Tag Archives: Missouri

OSHA Investigates October Incident; Also Focuses Efforts on ‘High-Hazard Manufacturing Industries’

Today’s post comes from guest author Rod Rehm, from Rehm, Bennett & Moore.

The U.S. Labor Department’s Occupational Safety and Health Administration recently highlighted two news releases that are related to or will affect workplace safety, workers’ injuries, and workers’ compensation in both Iowa and Nebraska. These two states are in OSHA’s Region 7, along with Kansas and Missouri.

OSHA’s news release on Jan. 14 focused on an incident where a Nebraska worker fell more than 20 feet and died in October of last year. The worker had been employed for Custom Contracting Inc., of Lincoln, for just two weeks, according to the news release from OSHA.

There was no fall protection provided to the workers at their construction site, and “the agency also found the company failed to train workers to:

  • “Recognize fall hazards.
  • “Render first aid.
  • “Operate powered industrial vehicles.

“In addition, guard rails were not installed on open sides and ends of platforms to prevent falls, and lift trucks were found to be modified without manufacturer’s approval,” according to the website.

OSHA proposed penalties of $36,000.

“Fatal incidents like these are entirely preventable. They have tragic consequences for the victims, their families, and their communities,” said Jeff Funke, OSHA’s area director in Omaha, as quoted in the news release. “Construction industry employers must protect workers from falls, which continue to be the leading cause of worker’s death in the construction industry.”

In the second news release from OSHA that I’d like to discuss, a regional emphasis has been announced this is focusing on “high-hazard manufacturing industries” in Nebraska, Kansas and Missouri.

“The increased likelihood that workers in high-hazard manufacturing industries – such as food, furniture, fabricated metal, nonmetallic mineral, machinery and computer products – will be injured on the job is leading federal safety and health inspectors in three Midwestern states to increase its focus on industry outreach and inspections to reduce injury and illness rates,” according to the news release from OSHA.

This “region-wide emphasis program” is expected to last three months and includes “outreach and education to assist employers” to decrease hazards “and increase the probability of inspections at establishments in high-hazard industries with more than 10 employees and those that have not had a comprehensive inspection since 2011.”

If you or a loved one are involved in an incident at work that results in an injury or death, please contact an experienced workers’ compensation lawyer. This person should also be able to help report your concerns to OSHA as applicable.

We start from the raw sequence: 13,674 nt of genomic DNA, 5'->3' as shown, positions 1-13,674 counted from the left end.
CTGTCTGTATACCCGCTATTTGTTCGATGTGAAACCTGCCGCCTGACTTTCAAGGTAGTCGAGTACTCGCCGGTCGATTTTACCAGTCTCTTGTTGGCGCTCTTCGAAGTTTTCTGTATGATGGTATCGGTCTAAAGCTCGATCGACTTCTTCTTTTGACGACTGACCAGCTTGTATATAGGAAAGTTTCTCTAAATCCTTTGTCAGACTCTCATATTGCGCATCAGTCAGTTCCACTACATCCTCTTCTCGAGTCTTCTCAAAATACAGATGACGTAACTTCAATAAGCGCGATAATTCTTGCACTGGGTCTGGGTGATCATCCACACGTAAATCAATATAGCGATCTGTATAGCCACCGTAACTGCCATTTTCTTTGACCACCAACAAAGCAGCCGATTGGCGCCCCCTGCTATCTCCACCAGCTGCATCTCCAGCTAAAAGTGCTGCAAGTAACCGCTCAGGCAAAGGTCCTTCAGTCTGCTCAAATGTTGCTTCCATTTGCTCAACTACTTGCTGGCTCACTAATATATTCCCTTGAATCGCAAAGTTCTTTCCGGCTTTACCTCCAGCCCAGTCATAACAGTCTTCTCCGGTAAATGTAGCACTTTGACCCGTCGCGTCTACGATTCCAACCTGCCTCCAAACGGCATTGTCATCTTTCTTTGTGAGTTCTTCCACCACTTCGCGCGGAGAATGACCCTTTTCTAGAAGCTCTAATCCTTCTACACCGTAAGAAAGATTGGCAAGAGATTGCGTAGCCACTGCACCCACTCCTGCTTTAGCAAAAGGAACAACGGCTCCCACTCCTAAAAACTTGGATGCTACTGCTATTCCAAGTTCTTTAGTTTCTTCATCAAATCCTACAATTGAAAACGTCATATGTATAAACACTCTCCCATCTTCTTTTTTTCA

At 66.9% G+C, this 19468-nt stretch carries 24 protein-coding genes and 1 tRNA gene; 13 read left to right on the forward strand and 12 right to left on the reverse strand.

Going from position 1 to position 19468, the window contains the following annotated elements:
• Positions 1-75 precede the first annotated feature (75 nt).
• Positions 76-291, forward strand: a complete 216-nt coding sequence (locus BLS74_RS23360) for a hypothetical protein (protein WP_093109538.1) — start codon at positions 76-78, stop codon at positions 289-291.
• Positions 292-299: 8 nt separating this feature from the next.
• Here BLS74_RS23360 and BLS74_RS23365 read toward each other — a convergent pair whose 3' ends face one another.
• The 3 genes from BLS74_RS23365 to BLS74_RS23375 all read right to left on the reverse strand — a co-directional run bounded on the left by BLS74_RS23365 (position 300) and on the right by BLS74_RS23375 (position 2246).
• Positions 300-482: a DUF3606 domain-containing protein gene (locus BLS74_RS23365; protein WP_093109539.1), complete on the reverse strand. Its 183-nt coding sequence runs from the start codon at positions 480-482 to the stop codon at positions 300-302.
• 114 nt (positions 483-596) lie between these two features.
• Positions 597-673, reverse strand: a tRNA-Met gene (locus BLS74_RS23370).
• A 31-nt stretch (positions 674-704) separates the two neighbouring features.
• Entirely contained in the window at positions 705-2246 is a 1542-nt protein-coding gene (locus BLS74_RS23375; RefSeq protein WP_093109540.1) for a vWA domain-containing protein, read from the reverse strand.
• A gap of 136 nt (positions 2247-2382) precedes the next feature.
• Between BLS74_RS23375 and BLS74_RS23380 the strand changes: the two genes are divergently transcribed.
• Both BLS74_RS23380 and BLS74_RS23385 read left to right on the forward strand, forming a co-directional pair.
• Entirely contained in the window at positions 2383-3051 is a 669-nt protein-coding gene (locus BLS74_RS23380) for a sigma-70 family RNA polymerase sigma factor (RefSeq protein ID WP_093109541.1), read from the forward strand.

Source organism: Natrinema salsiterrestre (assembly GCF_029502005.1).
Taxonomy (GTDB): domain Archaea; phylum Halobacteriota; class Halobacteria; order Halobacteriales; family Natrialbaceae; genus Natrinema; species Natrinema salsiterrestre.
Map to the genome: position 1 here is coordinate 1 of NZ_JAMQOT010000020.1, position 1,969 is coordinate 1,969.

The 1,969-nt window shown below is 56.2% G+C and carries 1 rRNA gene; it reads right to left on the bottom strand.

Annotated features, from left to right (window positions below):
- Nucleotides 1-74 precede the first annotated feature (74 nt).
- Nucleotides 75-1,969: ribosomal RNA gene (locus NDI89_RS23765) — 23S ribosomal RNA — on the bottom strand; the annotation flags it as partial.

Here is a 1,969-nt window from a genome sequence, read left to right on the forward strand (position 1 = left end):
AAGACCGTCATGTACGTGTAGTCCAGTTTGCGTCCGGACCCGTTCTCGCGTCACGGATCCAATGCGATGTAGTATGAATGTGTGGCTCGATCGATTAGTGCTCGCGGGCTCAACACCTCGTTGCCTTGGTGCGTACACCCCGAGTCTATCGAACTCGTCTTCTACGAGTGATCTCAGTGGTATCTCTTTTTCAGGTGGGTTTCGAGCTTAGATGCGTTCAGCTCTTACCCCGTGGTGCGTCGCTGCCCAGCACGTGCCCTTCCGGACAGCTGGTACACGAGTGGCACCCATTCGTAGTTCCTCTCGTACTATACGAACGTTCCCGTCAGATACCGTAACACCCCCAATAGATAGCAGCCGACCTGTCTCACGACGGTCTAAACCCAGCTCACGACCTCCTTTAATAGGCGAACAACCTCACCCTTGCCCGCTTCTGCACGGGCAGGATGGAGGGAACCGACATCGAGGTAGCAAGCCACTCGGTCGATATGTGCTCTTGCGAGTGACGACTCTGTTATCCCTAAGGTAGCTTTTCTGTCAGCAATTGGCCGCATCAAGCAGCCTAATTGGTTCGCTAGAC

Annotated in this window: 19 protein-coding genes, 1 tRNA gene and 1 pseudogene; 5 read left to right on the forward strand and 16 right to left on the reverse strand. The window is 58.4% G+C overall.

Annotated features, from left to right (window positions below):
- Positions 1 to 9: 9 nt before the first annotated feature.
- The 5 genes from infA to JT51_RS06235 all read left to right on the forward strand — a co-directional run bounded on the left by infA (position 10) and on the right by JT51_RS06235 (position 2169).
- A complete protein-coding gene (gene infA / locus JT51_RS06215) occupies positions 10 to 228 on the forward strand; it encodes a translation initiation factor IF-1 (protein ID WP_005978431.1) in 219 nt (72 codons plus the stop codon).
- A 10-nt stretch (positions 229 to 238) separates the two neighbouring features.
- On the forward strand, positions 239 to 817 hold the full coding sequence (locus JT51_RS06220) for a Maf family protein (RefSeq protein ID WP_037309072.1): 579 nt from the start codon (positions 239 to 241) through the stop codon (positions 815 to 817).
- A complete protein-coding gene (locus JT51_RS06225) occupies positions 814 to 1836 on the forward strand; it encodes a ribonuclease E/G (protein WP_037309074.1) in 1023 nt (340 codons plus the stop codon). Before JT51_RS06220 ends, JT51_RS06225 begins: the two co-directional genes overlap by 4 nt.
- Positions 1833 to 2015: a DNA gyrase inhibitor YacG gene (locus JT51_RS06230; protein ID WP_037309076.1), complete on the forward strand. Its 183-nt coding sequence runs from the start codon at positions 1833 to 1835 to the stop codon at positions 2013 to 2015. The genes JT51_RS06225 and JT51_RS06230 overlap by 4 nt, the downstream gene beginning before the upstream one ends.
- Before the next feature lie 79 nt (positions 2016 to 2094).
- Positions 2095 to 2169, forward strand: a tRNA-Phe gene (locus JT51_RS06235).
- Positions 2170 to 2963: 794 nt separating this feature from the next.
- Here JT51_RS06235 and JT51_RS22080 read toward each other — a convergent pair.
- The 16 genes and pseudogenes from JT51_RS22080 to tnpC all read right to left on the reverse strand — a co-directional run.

Worker Privacy Concerns : Employers’ Access to Employees’ Prior Worker’s Compensation Claims

Today’s post comes from guest author Tom Domer, from The Domer Law Firm.

Republican legislators are feeling their oats these days. Throughout the Midwest, legislators are depriving workers of collective bargaining rights and trying to restrict workers’ rights in workers’ compensation claims.

In Missouri, workers’ compensation legislation was recently proposed that would have permitted an employer to provide a potential hire’s name and Social Security number so an employer could identify the potential employee’s prior workers’ compensation claims and the status of those claims. The Missouri Division of Workers’ Compensation estimated an online data base that would include over a half million claim records with over 10,000 records added each year.

To his credit, Democratic governor Jay Nixon vetoed this proposed online data base which would allow businesses to check a prospective employee’s workers’ compensation claims. He said it was “an affront to the privacy of our citizens and does not receive my approval.” As expected, supporters of the workers’ compensation data base (employers primarily) said the legislation would speed the hiring process and help bosses and workers. Regularly, information about workers’ compensation claims is available by written request and takes about two weeks to arrive.  Supporters of the legislation indicated the law was “preventing workers’ compensation abuses.”

Wisconsin’s workers’ compensation records are subject to Wisconsin public records law, except for records identifying an employee’s name, injury, medical condition, disability, or benefits – which are confidential.  Authorized requestors are limited to parties of the claim (the employee, the employer, and the insurance carrier), an authorized attorney or agent, a spouse or adult child of a deceased employee. Workers’ Compensation Division staff may provide limited confidential information regarding the status of claims to a legislator or government official on behalf of a party. In addition, workers’ compensation staff are not permitted by law to conduct a random search to determine if other injuries have been reported.

If the requestor is the same employer or insurance carrier involved in a prior injury, then access will be allowed. If the requestor is a different employer or insurance carrier but they make a reasonable argument that the prior injury and the current injury are related, access may be allowed. For example, the Department considers injuries “reasonably related” if the two injuries involve the same body areas.

Simply put, in Wisconsin, at least for the present, claimant information is confidential and not open to the public, other than to the parties to a current claim.